How to Build Your Own Custom Case Lube Tray

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posted on October 12, 2015
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WARNING: All technical data in this publication, especially for handloading, reflect the limited experience of individuals using specific tools, products, equipment and components under specific conditions and circumstances not necessarily reported in the article and over which the National Rifle Association (NRA) has no control. The data has not otherwise been tested or verified by the NRA. The NRA, its agents, officers and employees accept no responsibility for the results obtained by persons using such data and disclaim all liability for any consequential injuries or damages.

Today’s topic is the U.S. Army Marksmanship Unit (AMU) method for quickly applying sizing lube to cartridge cases. Our shop typically loads in up to 25,000 round lots, so honing the lubrication process can be a real time-saver.

While reader’s lots probably will not be this large, the efficient methods discussed here may help save considerable time over one’s handloading career. Our case lubrication rates range from 1500-1600 cases/hour to 2400-2500 cases/hour, depending on the caliber.

The AMU handloading shop uses virgin brass, whereas most handloaders use fired brass, which necessitates some small changes at times. These will be discussed. Begin with cleaned, fired brass. Remove as much tumbling media as possible; when it gets into a size die, it can dent cases significantly. It also helps to round out dented case mouths using a tapered tool—this prevents damage from the decapping stem.

The photo above shows a case lube rack made by a staffer here using aluminum channel. The tray slots are fitted to hold cases as large as 6.5x284 and 7.62 mm in 25-round rows. The rack also works well with 5.56 mm cases. Our tray uses channel with outside dimensions 5/8 inches wide by 1/2 inch high, cut to 12 inches long. The channels are mounted alternately, open-side up and open-side down, which sets the spacing on a 12 by 8 inch board.

This holds 150 pieces of 7.62 mm brass. Naturally, adjust the spacing to best fit the calibers you reload. This size rack is convenient for case handling through the phases of lubrication and transfer to progressive case feeders.


Place the clean cases into a medium-size reloading bin or cardboard box. This procedure works best with the bin well-filled—approximately 100-250 cases. The cases orient faster when they fill the bin to a depth that lets the heavy (head) end settle. Shake the bin gently so that many cases are oriented with the mouths up.


Then, pick up as many cases with the mouths “up” as is convenient, from natural clusters of correctly-oriented brass. For 7.62 mm, this is usually three to four, and with 5.56 mm, this can be approximately eight. Place cases into tray slots mouth-up. Doing this in groups vs. singly can save considerable time. As the clusters are depleted, re-shake the bin to orient more cases “up,” and replenish the bin as needed.


After filling the rack, use a spray lube to coat the cases adequately—but not excessively—from all sides. Be sure to get some lube into the case mouths/necks to reduce expander ball drag and case stretching. This also helps make bullet seating smoother and more consistent.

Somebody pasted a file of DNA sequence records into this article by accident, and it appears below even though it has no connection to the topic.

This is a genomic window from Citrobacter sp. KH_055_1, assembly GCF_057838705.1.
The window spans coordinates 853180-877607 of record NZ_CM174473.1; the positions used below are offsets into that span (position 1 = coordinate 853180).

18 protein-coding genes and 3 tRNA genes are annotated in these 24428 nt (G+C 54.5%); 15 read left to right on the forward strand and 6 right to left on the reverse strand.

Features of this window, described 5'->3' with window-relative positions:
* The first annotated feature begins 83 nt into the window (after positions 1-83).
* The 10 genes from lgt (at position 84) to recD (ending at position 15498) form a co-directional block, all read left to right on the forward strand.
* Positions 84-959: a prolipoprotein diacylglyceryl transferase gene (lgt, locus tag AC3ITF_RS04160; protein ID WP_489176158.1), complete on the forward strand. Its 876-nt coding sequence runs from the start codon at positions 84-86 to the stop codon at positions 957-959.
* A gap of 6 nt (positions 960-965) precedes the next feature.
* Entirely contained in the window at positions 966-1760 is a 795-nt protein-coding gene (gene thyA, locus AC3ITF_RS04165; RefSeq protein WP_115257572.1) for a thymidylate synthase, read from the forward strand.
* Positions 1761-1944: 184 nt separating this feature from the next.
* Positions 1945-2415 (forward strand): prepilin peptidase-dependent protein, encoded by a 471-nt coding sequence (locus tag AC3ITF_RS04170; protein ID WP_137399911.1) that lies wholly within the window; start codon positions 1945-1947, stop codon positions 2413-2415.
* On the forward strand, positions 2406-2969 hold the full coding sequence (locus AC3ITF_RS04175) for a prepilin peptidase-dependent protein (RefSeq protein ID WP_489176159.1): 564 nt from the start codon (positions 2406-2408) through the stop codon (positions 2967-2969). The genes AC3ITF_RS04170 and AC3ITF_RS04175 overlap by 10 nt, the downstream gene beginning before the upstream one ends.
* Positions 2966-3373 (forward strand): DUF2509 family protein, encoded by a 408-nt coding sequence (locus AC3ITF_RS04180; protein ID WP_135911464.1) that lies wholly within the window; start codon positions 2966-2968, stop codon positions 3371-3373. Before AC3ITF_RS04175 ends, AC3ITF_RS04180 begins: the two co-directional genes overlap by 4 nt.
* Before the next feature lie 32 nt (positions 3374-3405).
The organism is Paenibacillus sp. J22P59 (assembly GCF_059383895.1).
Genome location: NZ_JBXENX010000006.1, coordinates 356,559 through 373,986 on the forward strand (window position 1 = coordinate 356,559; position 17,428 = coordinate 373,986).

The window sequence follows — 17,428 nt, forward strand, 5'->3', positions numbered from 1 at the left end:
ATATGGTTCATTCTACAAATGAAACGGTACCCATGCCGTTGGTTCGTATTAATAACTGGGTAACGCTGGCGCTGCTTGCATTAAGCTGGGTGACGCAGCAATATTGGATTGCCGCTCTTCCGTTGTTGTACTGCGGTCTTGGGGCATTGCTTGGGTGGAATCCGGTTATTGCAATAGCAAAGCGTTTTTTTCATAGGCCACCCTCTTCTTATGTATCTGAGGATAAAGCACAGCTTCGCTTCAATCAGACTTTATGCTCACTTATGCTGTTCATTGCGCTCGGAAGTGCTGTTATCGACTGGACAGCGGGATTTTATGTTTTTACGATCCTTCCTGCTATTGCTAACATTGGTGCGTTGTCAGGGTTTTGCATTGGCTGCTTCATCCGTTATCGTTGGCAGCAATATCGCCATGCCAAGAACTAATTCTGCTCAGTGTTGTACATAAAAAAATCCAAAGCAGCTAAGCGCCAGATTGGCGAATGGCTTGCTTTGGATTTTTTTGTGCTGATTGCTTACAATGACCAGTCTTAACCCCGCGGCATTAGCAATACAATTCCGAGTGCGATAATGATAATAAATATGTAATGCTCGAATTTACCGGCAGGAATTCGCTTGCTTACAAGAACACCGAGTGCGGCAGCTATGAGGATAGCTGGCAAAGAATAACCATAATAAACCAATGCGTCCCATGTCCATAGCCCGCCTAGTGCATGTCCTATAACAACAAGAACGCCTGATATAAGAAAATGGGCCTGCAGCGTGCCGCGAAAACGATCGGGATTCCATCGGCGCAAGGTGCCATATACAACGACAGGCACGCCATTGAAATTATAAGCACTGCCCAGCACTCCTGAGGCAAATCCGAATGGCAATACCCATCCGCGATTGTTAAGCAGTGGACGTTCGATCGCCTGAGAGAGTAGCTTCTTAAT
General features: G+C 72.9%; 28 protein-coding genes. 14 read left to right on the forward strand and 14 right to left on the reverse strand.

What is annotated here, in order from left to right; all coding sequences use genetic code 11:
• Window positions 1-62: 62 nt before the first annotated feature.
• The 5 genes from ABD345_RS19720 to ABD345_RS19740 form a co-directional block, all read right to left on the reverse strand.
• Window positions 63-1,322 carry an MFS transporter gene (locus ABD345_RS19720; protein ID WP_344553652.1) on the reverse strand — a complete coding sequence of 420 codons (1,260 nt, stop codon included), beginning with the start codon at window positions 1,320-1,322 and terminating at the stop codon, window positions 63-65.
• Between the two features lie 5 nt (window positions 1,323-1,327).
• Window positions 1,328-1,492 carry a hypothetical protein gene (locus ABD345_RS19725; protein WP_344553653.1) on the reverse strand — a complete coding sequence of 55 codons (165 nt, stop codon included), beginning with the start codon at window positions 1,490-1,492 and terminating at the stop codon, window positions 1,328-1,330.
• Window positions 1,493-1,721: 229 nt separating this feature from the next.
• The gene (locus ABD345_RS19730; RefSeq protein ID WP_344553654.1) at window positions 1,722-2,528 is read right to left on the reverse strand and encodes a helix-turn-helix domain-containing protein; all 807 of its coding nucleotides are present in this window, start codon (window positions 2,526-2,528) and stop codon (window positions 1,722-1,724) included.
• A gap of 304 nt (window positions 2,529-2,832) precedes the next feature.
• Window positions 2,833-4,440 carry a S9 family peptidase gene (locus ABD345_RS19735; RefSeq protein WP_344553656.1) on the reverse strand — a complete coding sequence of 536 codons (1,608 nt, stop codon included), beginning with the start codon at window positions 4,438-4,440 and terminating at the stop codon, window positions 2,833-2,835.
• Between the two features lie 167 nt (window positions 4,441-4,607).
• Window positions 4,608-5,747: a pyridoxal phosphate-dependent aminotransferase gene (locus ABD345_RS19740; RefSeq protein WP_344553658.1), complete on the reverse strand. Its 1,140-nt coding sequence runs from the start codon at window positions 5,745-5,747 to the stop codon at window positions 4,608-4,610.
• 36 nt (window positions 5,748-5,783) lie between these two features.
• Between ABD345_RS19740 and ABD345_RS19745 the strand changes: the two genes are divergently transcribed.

This shop uses a common kitchen turntable which allows easily rotating the rack. Being able to quickly rotate the rack improves efficiency over time. The tray and turntable rest in a custom box which prevents over-spray onto floors, walls, etc.

The spray lube the AMU handloading shop uses does not harm primers or powder and does not require removal after loading. A small test performed here involved spraying primed cases normally, but getting more lube into the case mouth/body than even a careless handloader would likely apply. Part two involved spraying the lube heavily into the cases, drenching the primers. After a several days of waiting for the lube to penetrate the primers, they were then fired in a test barrel. All fired normally.

This bolstered confidence that normal amounts of the lube would not adversely affect our ammunition, and our accuracy results have been excellent over time. We have now lubed hundreds of thousands of cases with this method without primer failures or issues.

This shop uses progressive presses with case feeders, along with carefully-set dies, to size and prime cases before hand-weighing all powder charges. Transferring the lubed cases from the rack to the feeder can be a bit daunting. Hold your hands extended upwards from the rear portion of the rack to help guide cases into the feeder. Then, place the rack’s narrow end into the feeder and tilt the rear end up so the cases fall straight into the feeder bin. This prevents cases from spilling over the sides and getting dented.

A refinement of our method which especially speeds processing of 5.56 mm cases is as follows. A small cardboard box which holds about 100 cases is fitted with an angled “floor” secured by tape. Approximately eight to ten of the smaller 5.56 cases per handful can be picked up, already correctly oriented, and placed into the box together. This prevents having to place them into the rack slots, saving time.


HOWEVER
, please note that this approach does not allow nearly as much lube access to the case bodies as does the tray. For our purposes—neck-sizing new brass—this works well. If using fired brass, ensure adequate lube is applied to prevent stuck cases.

As always, we hope this will help our fellow handloaders—good luck, and good shooting!

SSUSA thanks the U.S. Army Marksmanship Unit for allowing the reprint of this article.

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